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Student protests in Cyber Cafe

Mandi Stirone | Tuesday, April 8, 2008

Students at Saint Mary’s found some unusual decorations in the Cyber Café in the Student Center last week in the form of white, poultry-shaped forms hanging from the ceiling. The decorations, along with fowl-shaped posters hanging along one of the walls, are part of senior Mary Pence’s senior comprehensive project, she said.

Pence said her project aims to raise awareness about animal cruelty, specifically in the food production industries.

“Its essentially to make them think twice about processed food that they eat,” she said.

Sodexho director Barry Bowles said Pence’s protest was not specifically aimed at the Saint Mary’s dining service, and Pence asked him for permission to hang her artwork in the Cyber Café.

“I’m quite pleased with the message she’s putting out,” he said. “I think it’s a worthwhile cause.”

Instead, Pence said she was hoping to raise awareness about how poorly animals are treated in some parts of the food industry, specifically those run by big corporations.

“It’s all for economic profit of big corporations so they can kill their products quicker and get things on the shelves faster even though it’s not the healthiest of products,” Pence said.

Pence’s faculty advisor Julie Tourtillotte said the artwork called attention to “the often inhumane treatment of animals in the meat production industry,” she said.

The images hanging from the ceiling, which Tourtillotte described as “ghostlike forms or spirits of these animals” are there to remind students that these animals had lives and were killed in cruel manners.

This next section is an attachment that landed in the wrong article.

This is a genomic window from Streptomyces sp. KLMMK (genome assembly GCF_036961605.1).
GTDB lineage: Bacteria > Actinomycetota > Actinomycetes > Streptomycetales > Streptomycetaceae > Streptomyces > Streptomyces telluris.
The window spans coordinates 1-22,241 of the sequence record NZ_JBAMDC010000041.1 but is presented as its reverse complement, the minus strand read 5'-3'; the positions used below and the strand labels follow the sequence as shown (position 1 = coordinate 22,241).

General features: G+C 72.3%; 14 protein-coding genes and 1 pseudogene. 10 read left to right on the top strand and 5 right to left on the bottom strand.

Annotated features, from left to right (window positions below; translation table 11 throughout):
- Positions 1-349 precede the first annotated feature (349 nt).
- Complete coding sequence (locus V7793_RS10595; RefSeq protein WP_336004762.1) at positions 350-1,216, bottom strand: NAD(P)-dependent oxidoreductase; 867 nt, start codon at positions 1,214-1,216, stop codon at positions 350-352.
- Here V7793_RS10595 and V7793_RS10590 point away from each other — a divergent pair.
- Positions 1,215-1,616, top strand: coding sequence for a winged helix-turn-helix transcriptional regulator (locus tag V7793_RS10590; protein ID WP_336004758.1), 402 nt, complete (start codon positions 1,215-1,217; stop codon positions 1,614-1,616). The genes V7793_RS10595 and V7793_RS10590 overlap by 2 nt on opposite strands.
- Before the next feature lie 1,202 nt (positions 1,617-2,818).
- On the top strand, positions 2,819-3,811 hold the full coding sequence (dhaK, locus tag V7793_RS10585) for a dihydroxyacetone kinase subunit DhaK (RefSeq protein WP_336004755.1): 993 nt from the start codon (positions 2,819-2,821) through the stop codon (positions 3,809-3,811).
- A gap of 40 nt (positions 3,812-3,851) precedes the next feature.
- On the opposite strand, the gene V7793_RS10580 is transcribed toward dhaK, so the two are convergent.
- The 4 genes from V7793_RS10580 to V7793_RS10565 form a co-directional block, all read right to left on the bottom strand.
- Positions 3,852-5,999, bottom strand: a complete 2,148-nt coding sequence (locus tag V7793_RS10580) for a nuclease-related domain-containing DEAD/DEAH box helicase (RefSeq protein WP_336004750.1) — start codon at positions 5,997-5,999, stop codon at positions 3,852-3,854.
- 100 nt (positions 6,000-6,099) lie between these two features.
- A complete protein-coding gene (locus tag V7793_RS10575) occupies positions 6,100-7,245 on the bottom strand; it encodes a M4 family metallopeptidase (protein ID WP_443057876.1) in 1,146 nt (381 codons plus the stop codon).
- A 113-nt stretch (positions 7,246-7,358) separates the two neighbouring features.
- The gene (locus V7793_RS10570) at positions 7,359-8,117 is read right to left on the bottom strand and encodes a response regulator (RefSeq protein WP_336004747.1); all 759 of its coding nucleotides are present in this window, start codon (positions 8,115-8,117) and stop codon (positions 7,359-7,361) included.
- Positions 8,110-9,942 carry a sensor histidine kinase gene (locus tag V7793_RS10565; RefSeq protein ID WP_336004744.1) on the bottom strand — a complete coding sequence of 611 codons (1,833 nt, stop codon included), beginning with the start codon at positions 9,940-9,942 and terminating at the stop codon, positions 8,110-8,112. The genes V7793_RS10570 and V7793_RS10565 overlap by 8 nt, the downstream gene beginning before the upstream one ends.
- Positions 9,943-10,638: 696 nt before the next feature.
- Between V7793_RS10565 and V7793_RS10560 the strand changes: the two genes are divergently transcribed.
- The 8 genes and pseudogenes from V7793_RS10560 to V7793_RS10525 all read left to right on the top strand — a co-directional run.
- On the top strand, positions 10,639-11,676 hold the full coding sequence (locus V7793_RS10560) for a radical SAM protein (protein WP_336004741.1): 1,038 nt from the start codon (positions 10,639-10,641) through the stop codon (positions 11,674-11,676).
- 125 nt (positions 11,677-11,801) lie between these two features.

When people think about how animals are raised they often have these picturesque images in their minds of farms with chickens running around freely, Tourtillotte said.

“We don’t think about the long buildings that smell strongly of ammonia and a dozen chickens are crammed into a cage and not allowed to move at all during their life times,” she said.

Pence also compiled a video using video clips from various Web sites for display in the Cyber Café. But the film, which showed the actual inhumane acts, was deemed inappropriate for display in an eating establishment, Pence said.

“They wouldn’t allow me to incorporate that because it was too graphic,” she said.

No one from Sodexho was available for comment about this.

Pence stressed that she wasn’t displaying the “ghostlike” poultry and the posters, which can also be seen in Moreau Art Gallery, to be offensive or “in-your-face.”

“You know, being an artist, I don’t try to affect any one point of view by making a statement saying that they have to agree with me, its more of an attempt to make people think,” she said. “I’m not trying to offend anyone.”

Pence said she only wants students to stop for a moment and think about the life of the animal that they are eating and whether or not they were treated humanely.